You may have heard of intuitive eating, the concept that there are no “good” or “bad” foods, but rather you listen to your body and make food choices based on what feels right to you. This does not mean you eat anything and everything set in front of you at any time, but that you become more in tune with your body and its natural signals of when you are hungry, full, or satisfied. This pattern of eating helps to take some of the pressures off weight by allowing you to focus on what makes you feel your best and healthiest. Intuitive exercise, or movement, is the same idea of connecting with your body to determine what is the form of exercise or movement it needs that day. Here are a few thoughts and tips for trying to practice intuitive exercise.
Do a body scan
This is a great starting point. Do a scan of your body to gauge your physical state; are you tired, stiff, energized, stressed, neutral? This scan does not have to be a long process, it can be less than a minute, and you can do it in almost any position anywhere. You can do a top down scan, head to toe, or however you like to visualize your body. Focus on different body parts to see how they feel. At this point, you do not have to do anything, just pay attention to your body and see what you learn.
Avoid rigidity and use rest
With diet and exercise we tend to take an “all or nothing” approach. If we had dessert, our diet is broken. If we missed one day of exercise, our program is now worthless. None of this is the case. There is always the next choice and another day, we can leave the guilt behind and remain flexible. In these moments, use compassion rather than guilt. Guilt can cause even more stress and lowers motivation for the next workout. Compassion increases motivation and leads to improved health behaviors. Keep a loose structure; have a plan with some built in flexibility. You can plan your workouts for the week, but first do that body scan to see if your body is feeling up for the exercise you planned. This may mean your body is telling you it needs a rest day. Rest days are just as important as your exercise program, and they may even be more important. Listening to your body for the form of exercise you need, or to see if you need to rest, is a way to show trust and respect for your needs.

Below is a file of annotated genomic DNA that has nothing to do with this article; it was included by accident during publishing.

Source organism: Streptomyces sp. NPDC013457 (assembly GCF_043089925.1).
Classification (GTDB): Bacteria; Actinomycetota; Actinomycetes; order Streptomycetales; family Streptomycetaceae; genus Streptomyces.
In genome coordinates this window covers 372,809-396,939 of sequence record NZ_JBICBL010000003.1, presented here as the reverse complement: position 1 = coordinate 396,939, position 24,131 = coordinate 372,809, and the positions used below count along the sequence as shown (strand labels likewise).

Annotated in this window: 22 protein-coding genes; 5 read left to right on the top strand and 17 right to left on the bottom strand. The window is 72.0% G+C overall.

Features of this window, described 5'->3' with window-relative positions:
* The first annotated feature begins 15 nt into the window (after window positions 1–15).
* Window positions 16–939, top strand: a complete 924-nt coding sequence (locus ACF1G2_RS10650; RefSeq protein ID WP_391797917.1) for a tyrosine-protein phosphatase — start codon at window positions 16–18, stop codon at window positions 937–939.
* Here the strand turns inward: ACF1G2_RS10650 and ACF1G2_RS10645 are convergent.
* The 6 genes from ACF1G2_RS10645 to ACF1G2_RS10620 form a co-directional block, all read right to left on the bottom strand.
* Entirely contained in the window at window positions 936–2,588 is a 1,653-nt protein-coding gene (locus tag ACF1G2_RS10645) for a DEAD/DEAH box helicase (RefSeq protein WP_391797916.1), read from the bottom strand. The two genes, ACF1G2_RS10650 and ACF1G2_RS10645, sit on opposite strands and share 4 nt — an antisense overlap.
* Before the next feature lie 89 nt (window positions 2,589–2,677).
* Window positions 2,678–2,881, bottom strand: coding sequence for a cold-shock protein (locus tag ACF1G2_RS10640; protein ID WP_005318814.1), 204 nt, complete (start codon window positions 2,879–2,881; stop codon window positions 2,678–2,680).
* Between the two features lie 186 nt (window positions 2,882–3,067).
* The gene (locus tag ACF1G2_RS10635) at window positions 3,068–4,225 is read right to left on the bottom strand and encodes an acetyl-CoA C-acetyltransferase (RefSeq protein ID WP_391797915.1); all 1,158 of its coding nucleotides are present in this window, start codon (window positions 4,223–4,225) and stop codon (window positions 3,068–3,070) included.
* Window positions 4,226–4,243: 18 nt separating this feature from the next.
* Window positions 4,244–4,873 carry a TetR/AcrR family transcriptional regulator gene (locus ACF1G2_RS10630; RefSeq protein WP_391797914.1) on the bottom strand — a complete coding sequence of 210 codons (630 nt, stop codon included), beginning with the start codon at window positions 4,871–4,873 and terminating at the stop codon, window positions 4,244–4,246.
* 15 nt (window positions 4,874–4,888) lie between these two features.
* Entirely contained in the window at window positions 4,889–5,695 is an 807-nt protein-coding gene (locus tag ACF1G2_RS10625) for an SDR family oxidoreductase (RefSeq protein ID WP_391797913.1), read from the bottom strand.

Choose what you enjoy
There is no need to do exercise you do not like. The more you dread a workout, the less likely you are to do it. If you are dreading the planned workout, this could be a form of movement that does not make your body happy. Try new things to see what you enjoy and makes you feel your best. We all have the voice in our head, so listen when that voice pops up when you are thinking about exercise or in the middle of a workout. If you are doing what you think you “should” be doing, take a pause. When “should” comes up, stop and think of “why”, and see if you can reframe your reason for exercise to be taking care of yourself rather than a punishment.
Pay attention to how you feel – and that means your clothing too!
Similar to the body scan at the beginning of the day or before a workout, check in with how you are feeling during your exercise sessions. Do you feel more energized after the workout? Are you sleeping better? Do you feel stronger? If you can, focus more on the internal and see what benefits you may notice. There might also be feelings of fatigue, which overall is not bad, but it could mean you need some rest. Exercise can already be uncomfortable at times, and being in clothing that feels restrictive or makes you insecure is not going to help with your desire to exercise. Find clothing that is comfortable, and you feel good in, and you might find it’s one less hurdle to exercise – even if that means new clothes!
Our physical health is important, and we can be quick to put ours on the back burner to help others or get more things done during the day. But the last thing we should be doing is beating ourselves up over not getting in a workout. Take the break to check in with yourself and see what movement would reward you and your body the most.
Kimberly Burke is a lecturer in the Department of Health and Exercise Science and the director of their Adult Fitness Program at Colorado State University. Adult Fitness offers exercise opportunities for employees of CSU as well as community members, while providing hands-on learning experiences for health promotion students. To learn more, see the Adult Fitness Program website